The major goal of the RISE program is to increase the number of students from underrepresented (UR) groups in biomedical and behavioral research who enter and complete Ph.D. programs and who obtain postdoctoral research positions. Since 2000, 63 Hunter RISE undergraduate (UG) trainees have entered PhD or MD/PhD programs, 51 RISE graduate students completed PhDs, and 39 of them moved into postdoctoral research and/or tenure-track faculty positions. Overall, 22 RISE trainees have obtained tenure-track faculty positions. Based on assessment of outcomes from the last three cycles, we propose a training program for 17 UR undergraduates and 14 UR Ph.D. students per year in Biology, Chemistry, Physics, and Psychology. We propose modifying our program to address barriers to trainee retention in biomedical research trajectories by 1) reaching early into students' UG education to cultivate a UR student pool for recruitment to RISE and retention in research training at Hunter; and 2) to build self-efficacy, science identity, and resilience in RISE trainees. For RISE UGs, we focus on a 3-year program, and expanded outreach to early year Hunter UGs in collaboration with Hunter's new Skirball Science Learning Center. Our programming will utilize the routes to building scientific self-efficacy and self-identification identified in recent studies, including validation of performance accomplishments, vicarious learning from peers and role models, social persuasion, addressing affective/emotional factors that impact retention, and incorporation of students' personal and cultural context. At the Ph.D. level, we seek to assist students in completing their Ph.D. program training milestones, including first and second doctoral exams, and ultimately, defending their dissertations. We will foster their ability to become independent investigators, via programming that will help them develop 1) their scientific identity, 2) critical thinking skills, 3) scientific writing, 4) oral communication effectiveness, and 5) successful mentor- mentee relationships. These components will include the writing of grant proposals, data visualization and exploration, preparing for postdoctoral positions, and developing strategies to overcome psychological barriers to completion of program milestones. Through these efforts, we aim for 80% degree completion by RISE trainees, with 80% of UGs entering PhD programs and 90% of RISE PhD trainees obtaining a postdoctoral research position in academic, government, or industry research. We also aim for our contributions to increase Hunter's baseline of UR science student BA graduation rate, PhD program entry rate, and (over the long term) PhD completion by Hunter UR alumni. Our proposed program was developed from evaluation data, student, mentor, and administrator inputs, and support from the College's institutionalization of RISE initiatives. Progress will be monitored via trainees' individualized development plans and program evaluation efforts in collaboration with Hunter's Office of Assessment.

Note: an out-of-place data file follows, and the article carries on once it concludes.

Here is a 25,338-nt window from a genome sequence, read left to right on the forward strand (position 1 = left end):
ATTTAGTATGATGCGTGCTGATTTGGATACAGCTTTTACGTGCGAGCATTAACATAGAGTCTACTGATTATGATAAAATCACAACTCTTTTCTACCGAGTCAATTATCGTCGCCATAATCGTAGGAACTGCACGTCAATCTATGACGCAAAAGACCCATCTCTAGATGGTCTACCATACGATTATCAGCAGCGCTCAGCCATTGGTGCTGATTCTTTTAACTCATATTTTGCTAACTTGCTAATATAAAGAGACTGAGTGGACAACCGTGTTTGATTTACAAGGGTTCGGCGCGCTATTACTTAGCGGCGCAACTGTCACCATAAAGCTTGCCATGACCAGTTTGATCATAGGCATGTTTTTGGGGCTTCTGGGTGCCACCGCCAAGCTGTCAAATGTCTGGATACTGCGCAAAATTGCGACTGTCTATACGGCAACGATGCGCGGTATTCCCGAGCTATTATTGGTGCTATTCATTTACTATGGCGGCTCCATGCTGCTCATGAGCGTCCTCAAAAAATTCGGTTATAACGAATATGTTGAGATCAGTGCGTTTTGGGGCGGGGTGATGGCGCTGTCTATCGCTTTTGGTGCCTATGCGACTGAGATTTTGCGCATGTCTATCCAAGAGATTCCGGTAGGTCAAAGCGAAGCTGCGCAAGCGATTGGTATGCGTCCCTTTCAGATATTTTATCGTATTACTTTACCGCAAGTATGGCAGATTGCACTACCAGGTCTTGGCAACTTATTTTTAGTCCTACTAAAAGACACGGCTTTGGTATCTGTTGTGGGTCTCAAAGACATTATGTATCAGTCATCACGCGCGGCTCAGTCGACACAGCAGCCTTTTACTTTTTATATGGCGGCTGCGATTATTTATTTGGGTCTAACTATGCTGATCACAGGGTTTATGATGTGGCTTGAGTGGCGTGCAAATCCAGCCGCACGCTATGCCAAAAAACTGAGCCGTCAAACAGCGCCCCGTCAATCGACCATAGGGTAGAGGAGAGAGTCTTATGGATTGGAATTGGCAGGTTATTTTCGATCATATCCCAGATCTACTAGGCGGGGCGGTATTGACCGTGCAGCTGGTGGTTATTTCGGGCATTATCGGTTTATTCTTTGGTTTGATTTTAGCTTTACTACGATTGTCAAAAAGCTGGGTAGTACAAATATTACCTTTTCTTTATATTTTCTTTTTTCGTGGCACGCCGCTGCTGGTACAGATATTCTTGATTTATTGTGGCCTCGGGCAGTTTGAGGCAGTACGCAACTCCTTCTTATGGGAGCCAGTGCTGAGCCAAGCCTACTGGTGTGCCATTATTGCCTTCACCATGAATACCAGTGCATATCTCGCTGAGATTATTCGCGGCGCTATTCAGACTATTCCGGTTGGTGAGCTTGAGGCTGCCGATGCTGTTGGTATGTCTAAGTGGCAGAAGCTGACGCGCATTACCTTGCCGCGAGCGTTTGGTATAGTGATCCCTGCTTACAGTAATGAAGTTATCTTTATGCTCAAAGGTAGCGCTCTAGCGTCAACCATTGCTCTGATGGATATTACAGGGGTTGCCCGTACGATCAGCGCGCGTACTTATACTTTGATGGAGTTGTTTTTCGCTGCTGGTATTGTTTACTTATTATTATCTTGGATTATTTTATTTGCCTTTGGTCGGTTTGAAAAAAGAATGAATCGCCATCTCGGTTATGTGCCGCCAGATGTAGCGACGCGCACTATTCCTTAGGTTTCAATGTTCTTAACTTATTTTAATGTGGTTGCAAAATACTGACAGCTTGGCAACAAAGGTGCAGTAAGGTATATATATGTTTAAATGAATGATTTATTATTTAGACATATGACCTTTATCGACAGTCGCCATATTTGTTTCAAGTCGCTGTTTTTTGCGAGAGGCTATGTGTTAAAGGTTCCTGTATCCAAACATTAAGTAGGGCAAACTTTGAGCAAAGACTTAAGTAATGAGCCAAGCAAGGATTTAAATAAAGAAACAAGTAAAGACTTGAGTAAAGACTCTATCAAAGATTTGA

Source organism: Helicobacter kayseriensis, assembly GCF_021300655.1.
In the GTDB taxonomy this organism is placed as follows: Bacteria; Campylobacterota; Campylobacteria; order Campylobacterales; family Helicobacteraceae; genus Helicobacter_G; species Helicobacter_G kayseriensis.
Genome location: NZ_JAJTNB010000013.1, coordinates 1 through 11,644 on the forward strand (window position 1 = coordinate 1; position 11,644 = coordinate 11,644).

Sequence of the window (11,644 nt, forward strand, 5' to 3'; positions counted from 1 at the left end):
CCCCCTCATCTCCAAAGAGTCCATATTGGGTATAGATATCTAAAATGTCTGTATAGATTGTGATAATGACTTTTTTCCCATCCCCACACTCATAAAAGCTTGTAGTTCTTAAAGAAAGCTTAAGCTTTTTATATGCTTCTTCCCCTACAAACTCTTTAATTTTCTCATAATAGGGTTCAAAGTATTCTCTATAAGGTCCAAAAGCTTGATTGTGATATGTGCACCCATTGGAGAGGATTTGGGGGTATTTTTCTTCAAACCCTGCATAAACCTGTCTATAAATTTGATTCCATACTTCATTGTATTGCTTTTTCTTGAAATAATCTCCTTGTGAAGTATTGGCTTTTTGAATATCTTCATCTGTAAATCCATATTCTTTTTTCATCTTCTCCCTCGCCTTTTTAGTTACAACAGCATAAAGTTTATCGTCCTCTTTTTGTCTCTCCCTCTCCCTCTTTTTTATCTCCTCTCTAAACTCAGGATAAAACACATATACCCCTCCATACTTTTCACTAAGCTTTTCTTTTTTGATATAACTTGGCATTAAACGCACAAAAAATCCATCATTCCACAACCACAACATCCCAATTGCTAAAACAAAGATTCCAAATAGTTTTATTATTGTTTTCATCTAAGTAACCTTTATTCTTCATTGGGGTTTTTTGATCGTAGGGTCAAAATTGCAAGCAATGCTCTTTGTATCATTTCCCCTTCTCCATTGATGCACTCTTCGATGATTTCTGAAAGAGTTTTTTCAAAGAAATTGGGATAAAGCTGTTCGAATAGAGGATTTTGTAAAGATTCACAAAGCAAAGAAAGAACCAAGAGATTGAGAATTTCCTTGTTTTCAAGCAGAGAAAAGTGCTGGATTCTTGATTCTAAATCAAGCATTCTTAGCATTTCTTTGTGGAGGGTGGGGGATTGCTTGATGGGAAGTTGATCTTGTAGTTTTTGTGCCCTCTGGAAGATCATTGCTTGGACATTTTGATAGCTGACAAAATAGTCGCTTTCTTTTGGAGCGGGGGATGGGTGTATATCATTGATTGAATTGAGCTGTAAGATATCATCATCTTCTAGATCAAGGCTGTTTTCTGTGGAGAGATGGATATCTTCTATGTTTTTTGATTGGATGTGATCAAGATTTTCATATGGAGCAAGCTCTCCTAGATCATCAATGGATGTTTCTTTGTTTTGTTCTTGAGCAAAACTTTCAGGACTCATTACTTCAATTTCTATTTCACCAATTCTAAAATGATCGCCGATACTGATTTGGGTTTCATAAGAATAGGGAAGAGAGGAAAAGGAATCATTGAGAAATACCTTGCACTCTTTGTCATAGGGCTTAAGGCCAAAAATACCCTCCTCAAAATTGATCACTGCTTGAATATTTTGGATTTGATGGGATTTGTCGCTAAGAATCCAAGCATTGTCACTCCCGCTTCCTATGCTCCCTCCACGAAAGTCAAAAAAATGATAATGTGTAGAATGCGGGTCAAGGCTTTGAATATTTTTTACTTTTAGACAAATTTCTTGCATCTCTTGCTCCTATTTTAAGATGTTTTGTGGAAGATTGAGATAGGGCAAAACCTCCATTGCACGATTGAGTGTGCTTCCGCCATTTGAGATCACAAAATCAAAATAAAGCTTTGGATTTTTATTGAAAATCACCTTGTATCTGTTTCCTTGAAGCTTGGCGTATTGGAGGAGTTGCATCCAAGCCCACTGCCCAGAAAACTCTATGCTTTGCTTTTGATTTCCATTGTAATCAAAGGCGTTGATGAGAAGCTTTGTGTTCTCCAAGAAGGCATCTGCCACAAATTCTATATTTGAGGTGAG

Hunter College of the City University of New York (CUNY) recognizes the importance of diversifying the US biomedical workforce. The Hunter College RISE Program will provide research training in biomedical areas to undergraduate and Ph.D. students. Thus, this program will educate and train the next generation of scientists who engage in research to benefit public health.
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